I’ve split this into a new topic as it is turning into a slightly different discussion than just how to do an import.
First off all, using Collections is not a requirement for the Product List - it’s a suggestion to make the resource tree more manageable if you have hundreds or thousands of different products to manage. Using Collections also does not mean you have to use the product list, that’ll also work fine with other approaches.
If you or your client find Collections difficult to use and expect less than let’s say a dozen products in a dozen categories each, the regular resource tree will work fine and you can just forget all mention of Collections.
It’s best to think of Commerce as an addition to your existing MODX site. An extra layer.
First you build your content, the pages (resources) in MODX that determine how you promote your products. You can use Collections to manage categories that hold a lot of product pages if you want to, but if you just want to use a normal resources, a single resource that shows all your products, or not even any resources at all: that’s absolutely fine.
This first part is what we refer to as the “product catalog” - you can build that any way you like. We offer suggestions but they’re just that, suggestions. Some people have also built entire custom catalog solutions with their own routing and retrieving information from third-party systems to show on the resource pages.
Next up, you add the Commerce layer to provide the relevant bits of product information (notably things like product name, sku, price, and stock) to Commerce. This is the part we refer to as the actual products. To fit different needs and types of projects, we currently offer 3 built-in ways to tell Commerce what it needs to know about your products:
Product List TV. Unless there’s a good reason to prefer one of the other options, this is recommended for its simplicity and flexibility. It’s easy to integrate into your templates with the
commerce.get_products snippet, supports custom product types, and can hold any number of “variations” of a single product that should be on the same catalog resource. It supports all of the features in Commerce, including custom product types. It also works just fine with a single product per resource (in fact you can limit the TV to only allow 1 product if you want to).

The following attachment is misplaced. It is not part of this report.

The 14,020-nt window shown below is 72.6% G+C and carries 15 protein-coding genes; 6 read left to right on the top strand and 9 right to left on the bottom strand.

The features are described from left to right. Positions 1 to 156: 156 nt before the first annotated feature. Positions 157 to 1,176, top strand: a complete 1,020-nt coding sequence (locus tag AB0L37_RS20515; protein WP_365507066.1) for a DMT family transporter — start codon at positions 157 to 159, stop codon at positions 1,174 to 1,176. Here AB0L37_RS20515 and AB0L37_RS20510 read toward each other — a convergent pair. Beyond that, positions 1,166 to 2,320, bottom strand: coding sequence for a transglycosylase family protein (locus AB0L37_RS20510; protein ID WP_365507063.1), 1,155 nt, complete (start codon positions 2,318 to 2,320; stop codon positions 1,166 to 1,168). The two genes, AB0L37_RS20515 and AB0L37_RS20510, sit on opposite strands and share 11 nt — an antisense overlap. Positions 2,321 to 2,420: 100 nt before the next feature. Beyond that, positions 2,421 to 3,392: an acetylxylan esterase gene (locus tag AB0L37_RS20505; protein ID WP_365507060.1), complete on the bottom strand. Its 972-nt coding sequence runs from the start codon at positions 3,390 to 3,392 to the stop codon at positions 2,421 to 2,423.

Product Matrix. This is for the specific use case where you have two dimensions for which a single master product is available. The typical example is clothing: a certain t-shirt model comes in a variety of sizes and colors, and you don’t need separate pages in your catalog for each unique combination. In the matrix you can define those dimensions and easily hold dozens of unique product combinations.
Resource Product. Rather than using a custom interface to insert the product information for Commerce, it can load it from your resource information directly. While this is easy to use (especially if you already have the product information in resources before) and prevents duplication, it’s more restrictive. The resource product approach does not support custom product types (like the digital product, multilang or imagemeld extensions), custom shipping/shipment types that require additional information on a product, and you also have no way of adding an additional variation to a single resource (unless you add a product list TV).
(Technically there’s also the 4th option, managing products directly in the Commerce dashboard, but that’s a rather niche use case for shops with only a handful of products max.)
Because of the restrictions of the resource product, I don’t generally recommend using it unless you truly understand what you’re restricting yourself to, and are absolutely certain your shop’s requirements aren’t going to change to require more functionality in the future. Resource products sound like an appealing option on the surface, to reuse what you may already have on the resource itself, but you are quite significantly limiting what functionality is available to you.
Especially on a first build with Commerce where you’re still learning all the things it can do and how it works, go with the product list instead. I’ve seen enough people having to go back and change their setup when they got further in the project and realised that they did in fact need more functionality than the resource product approach can offer.
When using the resource products approach, I would recommend enabling the “Hide Products” module to get rid of that section entirely. As Commerce retrieves all relevant information from the product, and no longer offers any useful editing outside of the resource, getting rid of that tab entirely is better for the user experience.
Commerce will load the stock and other data directly from your resource when rendering it (eg when adding to the cart), so while it shows incorrectly in the dashboard it will still use the latest value in the front-end. Saving the resource product also triggers a full synchronisation for convenience but is not necessary to do after each change.